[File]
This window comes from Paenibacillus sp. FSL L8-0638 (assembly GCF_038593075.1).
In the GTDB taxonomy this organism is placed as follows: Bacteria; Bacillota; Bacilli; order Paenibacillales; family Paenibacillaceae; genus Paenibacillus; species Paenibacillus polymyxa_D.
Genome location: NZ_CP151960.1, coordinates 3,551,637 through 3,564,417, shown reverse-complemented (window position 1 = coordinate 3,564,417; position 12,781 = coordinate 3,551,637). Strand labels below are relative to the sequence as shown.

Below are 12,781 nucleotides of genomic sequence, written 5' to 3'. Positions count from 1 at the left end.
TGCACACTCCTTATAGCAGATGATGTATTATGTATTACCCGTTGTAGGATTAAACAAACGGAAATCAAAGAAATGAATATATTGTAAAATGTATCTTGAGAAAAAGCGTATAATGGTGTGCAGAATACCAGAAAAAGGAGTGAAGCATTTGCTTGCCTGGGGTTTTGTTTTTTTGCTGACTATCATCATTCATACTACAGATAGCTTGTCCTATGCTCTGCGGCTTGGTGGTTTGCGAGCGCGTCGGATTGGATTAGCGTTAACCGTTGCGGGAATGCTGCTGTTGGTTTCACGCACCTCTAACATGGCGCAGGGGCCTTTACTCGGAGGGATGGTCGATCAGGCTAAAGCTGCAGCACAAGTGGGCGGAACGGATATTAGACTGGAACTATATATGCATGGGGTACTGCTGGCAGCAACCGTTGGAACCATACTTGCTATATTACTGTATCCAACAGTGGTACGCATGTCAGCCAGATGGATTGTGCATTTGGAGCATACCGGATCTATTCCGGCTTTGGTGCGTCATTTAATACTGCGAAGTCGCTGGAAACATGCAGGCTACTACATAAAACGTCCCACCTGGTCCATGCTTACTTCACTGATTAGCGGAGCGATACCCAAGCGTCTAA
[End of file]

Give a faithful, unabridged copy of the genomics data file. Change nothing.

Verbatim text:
This window comes from Paenibacillus sp. FSL L8-0638 (assembly GCF_038593075.1).
In the GTDB taxonomy this organism is placed as follows: Bacteria; Bacillota; Bacilli; order Paenibacillales; family Paenibacillaceae; genus Paenibacillus; species Paenibacillus polymyxa_D.
Genome location: NZ_CP151960.1, coordinates 3,551,637 through 3,564,417, shown reverse-complemented (window position 1 = coordinate 3,564,417; position 12,781 = coordinate 3,551,637). Strand labels below are relative to the sequence as shown.

Below are 12,781 nucleotides of genomic sequence, written 5' to 3'. Positions count from 1 at the left end.
TGCACACTCCTTATAGCAGATGATGTATTATGTATTACCCGTTGTAGGATTAAACAAACGGAAATCAAAGAAATGAATATATTGTAAAATGTATCTTGAGAAAAAGCGTATAATGGTGTGCAGAATACCAGAAAAAGGAGTGAAGCATTTGCTTGCCTGGGGTTTTGTTTTTTTGCTGACTATCATCATTCATACTACAGATAGCTTGTCCTATGCTCTGCGGCTTGGTGGTTTGCGAGCGCGTCGGATTGGATTAGCGTTAACCGTTGCGGGAATGCTGCTGTTGGTTTCACGCACCTCTAACATGGCGCAGGGGCCTTTACTCGGAGGGATGGTCGATCAGGCTAAAGCTGCAGCACAAGTGGGCGGAACGGATATTAGACTGGAACTATATATGCATGGGGTACTGCTGGCAGCAACCGTTGGAACCATACTTGCTATATTACTGTATCCAACAGTGGTACGCATGTCAGCCAGATGGATTGTGCATTTGGAGCATACCGGATCTATTCCGGCTTTGGTGCGTCATTTAATACTGCGAAGTCGCTGGAAACATGCAGGCTACTACATAAAACGTCCCACCTGGTCCATGCTTACTTCACTGATTAGCGGAGCGATACCCAAGCGTCTAA